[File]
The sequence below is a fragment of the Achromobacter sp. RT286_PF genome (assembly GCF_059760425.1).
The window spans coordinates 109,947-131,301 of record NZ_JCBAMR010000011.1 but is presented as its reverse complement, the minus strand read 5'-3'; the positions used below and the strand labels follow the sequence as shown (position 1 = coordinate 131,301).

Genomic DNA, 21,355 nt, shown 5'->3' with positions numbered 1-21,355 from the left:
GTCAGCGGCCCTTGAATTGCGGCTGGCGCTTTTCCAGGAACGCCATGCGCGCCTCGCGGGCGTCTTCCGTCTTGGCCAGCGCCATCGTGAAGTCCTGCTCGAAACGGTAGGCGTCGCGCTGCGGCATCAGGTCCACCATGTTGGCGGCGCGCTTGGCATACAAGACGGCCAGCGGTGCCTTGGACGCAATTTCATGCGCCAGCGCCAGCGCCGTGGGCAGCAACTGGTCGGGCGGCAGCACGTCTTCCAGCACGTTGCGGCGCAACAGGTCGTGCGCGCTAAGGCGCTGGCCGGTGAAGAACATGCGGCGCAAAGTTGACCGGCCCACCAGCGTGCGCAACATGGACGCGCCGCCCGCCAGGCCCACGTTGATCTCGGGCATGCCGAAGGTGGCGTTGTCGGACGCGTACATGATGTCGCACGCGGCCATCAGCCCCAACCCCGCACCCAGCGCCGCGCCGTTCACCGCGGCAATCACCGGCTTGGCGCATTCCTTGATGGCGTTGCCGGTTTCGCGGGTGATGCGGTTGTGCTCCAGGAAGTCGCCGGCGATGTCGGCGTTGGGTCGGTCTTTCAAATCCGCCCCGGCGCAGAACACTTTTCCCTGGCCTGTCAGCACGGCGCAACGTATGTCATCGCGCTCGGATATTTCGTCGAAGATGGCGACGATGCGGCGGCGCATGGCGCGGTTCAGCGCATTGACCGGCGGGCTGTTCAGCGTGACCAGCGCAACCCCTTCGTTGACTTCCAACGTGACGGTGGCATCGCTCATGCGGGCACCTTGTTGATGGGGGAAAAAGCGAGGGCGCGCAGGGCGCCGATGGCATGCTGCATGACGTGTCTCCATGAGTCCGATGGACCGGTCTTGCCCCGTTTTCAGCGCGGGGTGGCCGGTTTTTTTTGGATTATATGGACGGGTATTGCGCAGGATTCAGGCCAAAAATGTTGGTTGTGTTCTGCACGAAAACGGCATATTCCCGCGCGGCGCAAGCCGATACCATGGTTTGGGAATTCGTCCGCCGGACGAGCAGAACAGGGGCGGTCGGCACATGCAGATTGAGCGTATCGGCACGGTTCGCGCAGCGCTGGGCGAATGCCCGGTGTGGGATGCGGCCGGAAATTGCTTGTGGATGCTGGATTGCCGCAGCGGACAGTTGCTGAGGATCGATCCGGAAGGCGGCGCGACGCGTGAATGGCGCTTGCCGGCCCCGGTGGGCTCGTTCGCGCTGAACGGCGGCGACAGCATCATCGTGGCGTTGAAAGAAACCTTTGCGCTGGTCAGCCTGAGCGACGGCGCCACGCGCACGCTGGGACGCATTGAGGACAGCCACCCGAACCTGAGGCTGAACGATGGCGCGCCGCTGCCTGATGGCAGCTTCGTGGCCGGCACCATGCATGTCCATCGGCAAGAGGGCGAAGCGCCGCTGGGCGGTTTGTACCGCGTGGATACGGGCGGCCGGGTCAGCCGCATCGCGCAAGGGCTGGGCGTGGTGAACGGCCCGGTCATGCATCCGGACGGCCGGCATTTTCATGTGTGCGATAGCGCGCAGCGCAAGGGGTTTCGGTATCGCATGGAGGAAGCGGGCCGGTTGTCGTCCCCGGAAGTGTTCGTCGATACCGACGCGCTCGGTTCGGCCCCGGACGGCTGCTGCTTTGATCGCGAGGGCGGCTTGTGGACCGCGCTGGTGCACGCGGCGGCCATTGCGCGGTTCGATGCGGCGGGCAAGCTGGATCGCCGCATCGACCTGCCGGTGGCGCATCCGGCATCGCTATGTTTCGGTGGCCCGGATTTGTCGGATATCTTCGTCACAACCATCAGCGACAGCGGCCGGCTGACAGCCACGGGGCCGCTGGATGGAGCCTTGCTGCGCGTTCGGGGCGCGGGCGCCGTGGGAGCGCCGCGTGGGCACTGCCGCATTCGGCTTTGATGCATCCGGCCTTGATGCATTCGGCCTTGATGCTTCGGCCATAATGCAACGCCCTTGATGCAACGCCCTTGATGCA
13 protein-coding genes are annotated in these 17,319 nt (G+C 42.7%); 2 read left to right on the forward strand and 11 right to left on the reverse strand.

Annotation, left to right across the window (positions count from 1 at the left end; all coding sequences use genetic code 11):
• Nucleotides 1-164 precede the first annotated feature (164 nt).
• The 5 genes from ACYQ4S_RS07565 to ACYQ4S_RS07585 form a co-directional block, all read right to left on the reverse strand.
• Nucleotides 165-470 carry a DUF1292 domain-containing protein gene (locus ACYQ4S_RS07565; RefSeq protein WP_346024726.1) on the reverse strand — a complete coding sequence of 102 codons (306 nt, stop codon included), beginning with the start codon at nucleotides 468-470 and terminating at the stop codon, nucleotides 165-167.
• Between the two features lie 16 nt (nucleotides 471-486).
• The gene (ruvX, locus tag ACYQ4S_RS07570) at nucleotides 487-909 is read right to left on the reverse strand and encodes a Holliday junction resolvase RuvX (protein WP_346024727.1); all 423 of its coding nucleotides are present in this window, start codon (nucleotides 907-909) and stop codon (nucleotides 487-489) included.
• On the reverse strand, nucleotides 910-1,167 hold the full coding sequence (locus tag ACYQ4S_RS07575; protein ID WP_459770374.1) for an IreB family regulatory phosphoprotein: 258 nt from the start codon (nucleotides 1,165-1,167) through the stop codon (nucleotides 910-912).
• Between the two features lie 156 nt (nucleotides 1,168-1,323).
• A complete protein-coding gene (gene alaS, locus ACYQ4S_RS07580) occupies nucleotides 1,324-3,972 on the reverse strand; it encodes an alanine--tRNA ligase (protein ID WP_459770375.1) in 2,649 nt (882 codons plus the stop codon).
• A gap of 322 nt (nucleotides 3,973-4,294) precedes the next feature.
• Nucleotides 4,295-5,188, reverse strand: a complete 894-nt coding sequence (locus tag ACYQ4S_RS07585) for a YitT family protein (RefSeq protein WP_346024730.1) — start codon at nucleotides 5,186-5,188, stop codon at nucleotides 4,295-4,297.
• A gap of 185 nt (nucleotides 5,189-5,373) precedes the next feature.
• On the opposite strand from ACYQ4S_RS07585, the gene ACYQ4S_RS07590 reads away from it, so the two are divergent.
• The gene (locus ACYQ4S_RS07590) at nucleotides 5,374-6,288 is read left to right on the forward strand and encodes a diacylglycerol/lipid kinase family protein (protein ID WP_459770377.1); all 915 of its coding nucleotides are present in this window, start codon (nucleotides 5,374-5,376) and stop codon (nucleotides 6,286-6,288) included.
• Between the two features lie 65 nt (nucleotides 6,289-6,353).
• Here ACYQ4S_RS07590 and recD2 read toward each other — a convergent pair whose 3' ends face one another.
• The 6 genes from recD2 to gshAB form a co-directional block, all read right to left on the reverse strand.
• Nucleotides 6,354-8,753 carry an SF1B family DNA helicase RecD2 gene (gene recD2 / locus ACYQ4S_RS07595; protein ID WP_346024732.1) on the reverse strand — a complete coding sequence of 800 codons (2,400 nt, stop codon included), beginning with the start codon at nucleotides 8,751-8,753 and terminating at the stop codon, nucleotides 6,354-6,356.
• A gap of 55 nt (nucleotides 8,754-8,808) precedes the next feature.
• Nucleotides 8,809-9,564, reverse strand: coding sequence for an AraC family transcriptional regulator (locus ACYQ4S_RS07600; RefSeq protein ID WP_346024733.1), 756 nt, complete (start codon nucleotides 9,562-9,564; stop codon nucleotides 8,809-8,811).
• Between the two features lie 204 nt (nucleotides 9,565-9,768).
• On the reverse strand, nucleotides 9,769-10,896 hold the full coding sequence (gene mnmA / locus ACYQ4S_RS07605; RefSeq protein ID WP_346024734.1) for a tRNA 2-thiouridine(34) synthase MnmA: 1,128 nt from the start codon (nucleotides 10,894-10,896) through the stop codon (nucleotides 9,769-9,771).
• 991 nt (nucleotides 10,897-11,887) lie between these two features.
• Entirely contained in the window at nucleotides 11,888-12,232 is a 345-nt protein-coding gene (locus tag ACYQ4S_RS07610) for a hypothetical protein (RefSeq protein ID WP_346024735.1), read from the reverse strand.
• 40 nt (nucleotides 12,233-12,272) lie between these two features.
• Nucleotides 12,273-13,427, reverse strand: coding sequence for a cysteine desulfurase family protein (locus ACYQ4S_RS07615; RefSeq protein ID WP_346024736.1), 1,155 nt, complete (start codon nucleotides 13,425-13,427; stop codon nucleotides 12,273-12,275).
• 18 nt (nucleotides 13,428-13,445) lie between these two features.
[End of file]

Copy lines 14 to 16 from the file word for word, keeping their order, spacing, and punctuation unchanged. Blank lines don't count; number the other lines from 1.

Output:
• A complete protein-coding gene (gene alaS, locus ACYQ4S_RS07580) occupies nucleotides 1,324-3,972 on the reverse strand; it encodes an alanine--tRNA ligase (protein ID WP_459770375.1) in 2,649 nt (882 codons plus the stop codon).
• A gap of 322 nt (nucleotides 3,973-4,294) precedes the next feature.
• Nucleotides 4,295-5,188, reverse strand: a complete 894-nt coding sequence (locus tag ACYQ4S_RS07585) for a YitT family protein (RefSeq protein WP_346024730.1) — start codon at nucleotides 5,186-5,188, stop codon at nucleotides 4,295-4,297.